People come up with all kinds of excuses to avoid getting the flu vaccine. You probably know at least one person who claims he or she came down with the flu days after getting a flu vaccine. Though your friend might have felt sick, the vaccine wasn't to blame for the ailment. You can't catch the flu from the vaccine, because the version of the virus used in flu shots is dead. In the nasal spray vaccine the virus is severely weakened, so it's not likely to cause more than a few sniffles or sneezes. Chances are, your friend either had a bad cold or another respiratory infection, not the flu. You are actually far safer getting the vaccine than skipping it.
If you listen to these misconceptions and don't get your flu vaccine, you could catch the latest circulating influenza strain and spend a week or more sidelined from work or school and feeling miserable. Even worse, you could get really sick and wind up in the hospital.
You can get the influenza vaccine once a year to protect yourself from catching the flu. It is recommended to get your vaccine by October, to ensure that as many people as possible are protected before flu season begins. However, as long as flu viruses are circulating in the community, it is not too late to get vaccinated.
When it comes to the flu vaccine, the question shouldn't be if you should get it, but rather what type you should get: shot or nasal spray.
If you're not a fan of shots, the nasal spray vaccine is a good alternative, but it's only approved for non-pregnant people ages 2 to 49 who are generally in good health without chronic health conditions such as asthma, heart or lung disease, or diabetes. Because the spray contains a live but weakened form of the virus, it's not recommended for people with diseases that interfere with the immune system. It also should not be used in children less than 5 years old with asthma or a history of wheezing in the past year, people with muscle or nerve disorders that can lead to breathing or swallowing problems, and children on long-term aspirin treatment. If you have a stuffy nose or other nasal problem that makes breathing difficult, you should get the shot.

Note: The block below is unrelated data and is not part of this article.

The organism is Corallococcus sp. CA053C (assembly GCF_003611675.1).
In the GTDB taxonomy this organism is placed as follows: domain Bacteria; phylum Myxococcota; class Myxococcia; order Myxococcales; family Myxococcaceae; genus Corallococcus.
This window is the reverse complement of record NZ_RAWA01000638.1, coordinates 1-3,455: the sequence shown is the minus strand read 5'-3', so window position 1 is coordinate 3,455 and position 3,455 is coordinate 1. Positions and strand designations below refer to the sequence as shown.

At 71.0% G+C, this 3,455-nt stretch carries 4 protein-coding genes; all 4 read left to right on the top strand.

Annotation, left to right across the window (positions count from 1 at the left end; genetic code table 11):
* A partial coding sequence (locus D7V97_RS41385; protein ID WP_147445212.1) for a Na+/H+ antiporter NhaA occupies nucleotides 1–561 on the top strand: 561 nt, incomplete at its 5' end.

The shot is approved for everyone over 6 months, but some people should make sure it’s OK to take the vaccine. Ask your doctor first if:
- You’ve had an allergic reaction to a flu shot in the past.
- You’ve had Guillain-Barre syndrome that happened after you got the flu vaccine. That’s a disorder in which the body's immune system attacks part of the nervous system.
- You’re very ill. If you have a mild illness, it's OK to get vaccinated. Otherwise, talk to your doctor first.
Make an appointment to get your flu shot today!
For more information, visit the Centers for Disease Control and Prevention website
The Allergy & Asthma Specialty Clinic is the premier
facility in West Central Minnesota for the treatment of allergy,
asthma, and immunologic diseases.
We know that living with the symptoms of allergy and asthma can range from
being annoying to potentially life threatening. That is why our entire
focus is on you our patient. From research, to prevention,
to the latest in treatment
options, our goal is helping you breathe easier season after season.
Dr. Ellingson is very thorough. She realizes that allergies
and asthma relate to other parts of the body and other disease
systems. She wants to treat the cause, not just the symptoms.
Dr. Ellingson also believes in patient education; our staff spends a great deal of time teaching our patients the why's
and how's of their disease. The better informed you are about
allergies and asthma, the more proactive you can be in your
The Allergy and Asthma Clinic is headquartered in Willmar,
Minnesota with satellite offices in
Marshall and Hutchinson.